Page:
Mercury, September 15, 1863 [OAF]
Morris Island, Aug. 30, 1863
—The past week has developed nothing very stirring that I am aware of, though there may be a number of manufactured “tales” in the mail gleanings, or “the very latest by telegraph.” But for the information of those who feel anxious, I will merely state that Morris Island is bounded on one side by the Atlantic Ocean, and a number of bogs and quagmires on another, and last, though not least, by numerous rebel guns on “tother side.” Of course the siege is progressing finely; how could it be otherwise? For don’t you all know that Charleston was to have fallen the next day surely, for the last month and more! (Vide New York Herald.) Query. What has become of the barque Growler, cleared from Boston with a cargo of “cooling material for Charleston Bar”? This hot weather makes us feel solicitous for her safety. We fear something awful has happened, such a sad casualty perhaps as the ice melting away — in tumblers sitting on high official tables.
Last Thursday night our pickets were successful in assaulting and carrying the rebel rifle pits, close under Wagner, say within 270 yards. Among the captured prisoners, amounting in all to 63, are 5 black men; two were fully armed and equipped, as REBEL SHARPSHOOTERS. They had the very best pattern of rifle, “neutral” make, and are represented by the “trash” as unerring shots. The other three were at work in the trenches. One of these sable rebels is represented to be a reb at heart; he is a large owner of chattels himself, and does not seem to exhibit any of that humble or cowering mien, to indicate that he thinks himself inferior to the “Great Jeff” himself. He holds himself aloof from the other “misguided brethren,” the same as my Lord of the olden time did from his vassals. There may be many more such men as that in the South; but the idea of Mr. Davis relying on his attached and docile SERVANTS to recuperate his wasted armies is all moonshine. In the first place HE knows better than to try any such experiment. The slaves would very likely be glad to get arms, but Mr. Davis probably is certain they would USE them on the “kind and indulgent upholders of the peculiar institution” instead of the “marauding Yankees.” And if he takes the chattels to fill the army, who is to raise the “wittles?” Patriotism and dreams of a Great Southern Empire may sustain the SPIRIT of treason, but the rebels are not Joves nor wizards; they must eat. But I hope Mr. Davis may so far forget himself as to call on every able negro in his so called Confederacy, for it is plain to be seen that they would only be ready to fall into Uncle Sam’s ranks at the first opportunity, with the advantage of coming to us armed and equipped, at the expense of the Confederacy, and —”Neutral Britain.”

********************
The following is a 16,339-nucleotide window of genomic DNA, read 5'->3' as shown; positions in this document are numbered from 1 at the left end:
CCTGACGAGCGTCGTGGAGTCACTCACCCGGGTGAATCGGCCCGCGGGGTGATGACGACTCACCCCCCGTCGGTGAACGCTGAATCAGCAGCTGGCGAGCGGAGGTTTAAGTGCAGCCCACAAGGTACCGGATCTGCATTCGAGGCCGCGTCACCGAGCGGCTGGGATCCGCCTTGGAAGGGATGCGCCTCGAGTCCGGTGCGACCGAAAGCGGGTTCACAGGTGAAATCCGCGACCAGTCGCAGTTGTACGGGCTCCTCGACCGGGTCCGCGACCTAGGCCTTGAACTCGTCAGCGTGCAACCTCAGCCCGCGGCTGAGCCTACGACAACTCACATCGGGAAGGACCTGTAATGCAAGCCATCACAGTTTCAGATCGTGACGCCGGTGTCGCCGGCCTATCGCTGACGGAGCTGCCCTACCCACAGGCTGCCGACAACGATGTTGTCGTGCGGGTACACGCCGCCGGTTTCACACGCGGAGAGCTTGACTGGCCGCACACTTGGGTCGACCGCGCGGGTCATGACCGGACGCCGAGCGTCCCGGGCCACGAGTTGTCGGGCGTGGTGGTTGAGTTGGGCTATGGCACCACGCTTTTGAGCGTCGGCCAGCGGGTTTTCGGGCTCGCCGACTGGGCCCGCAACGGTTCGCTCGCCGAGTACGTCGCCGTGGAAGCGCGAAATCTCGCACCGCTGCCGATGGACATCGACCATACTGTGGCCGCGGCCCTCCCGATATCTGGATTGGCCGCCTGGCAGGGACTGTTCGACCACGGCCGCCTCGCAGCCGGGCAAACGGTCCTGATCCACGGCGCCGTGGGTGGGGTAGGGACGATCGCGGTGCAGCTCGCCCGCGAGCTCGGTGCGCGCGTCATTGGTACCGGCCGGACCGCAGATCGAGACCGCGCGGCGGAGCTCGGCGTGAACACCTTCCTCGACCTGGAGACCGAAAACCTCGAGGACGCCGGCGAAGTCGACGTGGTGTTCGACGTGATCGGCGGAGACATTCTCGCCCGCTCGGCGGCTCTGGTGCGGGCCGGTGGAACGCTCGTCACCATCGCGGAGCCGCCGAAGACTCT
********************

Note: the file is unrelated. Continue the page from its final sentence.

Last Sunday we had a grand review of troops. The 54th was the only colored regiment in the column, sandwiched between the white troops. No one on the ground seemed to perceive any signs of danger arising from such close proximity. The regiment was highly complimented by the Commanding General on its cleanliness of dress, good conduct and proficiency in drill. So you see the 54th is bound to five down all prejudice against its color, by a determination to do well in any position it is put. If it is to wield the shovel and pick, do it faithfully; if it is to haul siege guns, or load and unload transports, our motto is, work faithfully and willingly. The regiment has been on guard and picket very little since coming here, as it gained a reputation of being a good working regiment; so we have been pretty well worked out for the last month, but the most of us are yet living.
J. H. G.
August 30, 1863
This is Gooding’s 26th letter to the Mercury
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